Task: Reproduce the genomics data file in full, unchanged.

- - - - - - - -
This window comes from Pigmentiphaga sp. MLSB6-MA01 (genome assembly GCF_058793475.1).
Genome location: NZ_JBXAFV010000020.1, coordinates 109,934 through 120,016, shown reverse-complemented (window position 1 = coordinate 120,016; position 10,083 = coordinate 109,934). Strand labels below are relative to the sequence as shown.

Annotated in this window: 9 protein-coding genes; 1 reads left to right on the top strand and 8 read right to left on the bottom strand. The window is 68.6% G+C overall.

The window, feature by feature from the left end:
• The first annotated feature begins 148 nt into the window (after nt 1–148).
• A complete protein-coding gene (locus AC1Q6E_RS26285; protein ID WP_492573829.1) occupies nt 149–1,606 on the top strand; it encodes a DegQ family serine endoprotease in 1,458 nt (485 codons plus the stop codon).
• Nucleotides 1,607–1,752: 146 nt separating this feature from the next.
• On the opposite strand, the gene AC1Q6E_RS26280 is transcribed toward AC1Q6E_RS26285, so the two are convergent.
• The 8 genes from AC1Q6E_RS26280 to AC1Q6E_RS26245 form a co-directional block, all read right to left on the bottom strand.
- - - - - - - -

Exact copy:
This window comes from Pigmentiphaga sp. MLSB6-MA01 (genome assembly GCF_058793475.1).
Genome location: NZ_JBXAFV010000020.1, coordinates 109,934 through 120,016, shown reverse-complemented (window position 1 = coordinate 120,016; position 10,083 = coordinate 109,934). Strand labels below are relative to the sequence as shown.

Annotated in this window: 9 protein-coding genes; 1 reads left to right on the top strand and 8 read right to left on the bottom strand. The window is 68.6% G+C overall.

The window, feature by feature from the left end:
• The first annotated feature begins 148 nt into the window (after nt 1–148).
• A complete protein-coding gene (locus AC1Q6E_RS26285; protein ID WP_492573829.1) occupies nt 149–1,606 on the top strand; it encodes a DegQ family serine endoprotease in 1,458 nt (485 codons plus the stop codon).
• Nucleotides 1,607–1,752: 146 nt separating this feature from the next.
• On the opposite strand, the gene AC1Q6E_RS26280 is transcribed toward AC1Q6E_RS26285, so the two are convergent.
• The 8 genes from AC1Q6E_RS26280 to AC1Q6E_RS26245 form a co-directional block, all read right to left on the bottom strand.